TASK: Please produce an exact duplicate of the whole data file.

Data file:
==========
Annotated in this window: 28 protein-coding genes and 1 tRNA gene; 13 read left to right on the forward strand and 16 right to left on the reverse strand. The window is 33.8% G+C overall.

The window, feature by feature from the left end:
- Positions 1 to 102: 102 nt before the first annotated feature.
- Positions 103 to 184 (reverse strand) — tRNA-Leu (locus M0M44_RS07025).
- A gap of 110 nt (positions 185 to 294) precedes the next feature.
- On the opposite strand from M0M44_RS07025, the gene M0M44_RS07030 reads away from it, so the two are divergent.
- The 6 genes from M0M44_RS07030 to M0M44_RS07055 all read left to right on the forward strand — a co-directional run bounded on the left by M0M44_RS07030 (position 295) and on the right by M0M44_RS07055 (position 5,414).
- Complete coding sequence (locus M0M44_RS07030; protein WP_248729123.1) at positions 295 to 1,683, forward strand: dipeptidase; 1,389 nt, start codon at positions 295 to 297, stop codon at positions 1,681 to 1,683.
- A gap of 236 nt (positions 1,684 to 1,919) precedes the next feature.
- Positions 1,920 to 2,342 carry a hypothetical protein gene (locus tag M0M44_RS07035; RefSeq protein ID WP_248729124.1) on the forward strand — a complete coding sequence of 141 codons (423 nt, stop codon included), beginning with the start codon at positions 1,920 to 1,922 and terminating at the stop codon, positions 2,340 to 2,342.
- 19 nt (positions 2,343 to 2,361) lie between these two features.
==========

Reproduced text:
Annotated in this window: 28 protein-coding genes and 1 tRNA gene; 13 read left to right on the forward strand and 16 right to left on the reverse strand. The window is 33.8% G+C overall.

The window, feature by feature from the left end:
- Positions 1 to 102: 102 nt before the first annotated feature.
- Positions 103 to 184 (reverse strand) — tRNA-Leu (locus M0M44_RS07025).
- A gap of 110 nt (positions 185 to 294) precedes the next feature.
- On the opposite strand from M0M44_RS07025, the gene M0M44_RS07030 reads away from it, so the two are divergent.
- The 6 genes from M0M44_RS07030 to M0M44_RS07055 all read left to right on the forward strand — a co-directional run bounded on the left by M0M44_RS07030 (position 295) and on the right by M0M44_RS07055 (position 5,414).
- Complete coding sequence (locus M0M44_RS07030; protein WP_248729123.1) at positions 295 to 1,683, forward strand: dipeptidase; 1,389 nt, start codon at positions 295 to 297, stop codon at positions 1,681 to 1,683.
- A gap of 236 nt (positions 1,684 to 1,919) precedes the next feature.
- Positions 1,920 to 2,342 carry a hypothetical protein gene (locus tag M0M44_RS07035; RefSeq protein ID WP_248729124.1) on the forward strand — a complete coding sequence of 141 codons (423 nt, stop codon included), beginning with the start codon at positions 1,920 to 1,922 and terminating at the stop codon, positions 2,340 to 2,342.
- 19 nt (positions 2,343 to 2,361) lie between these two features.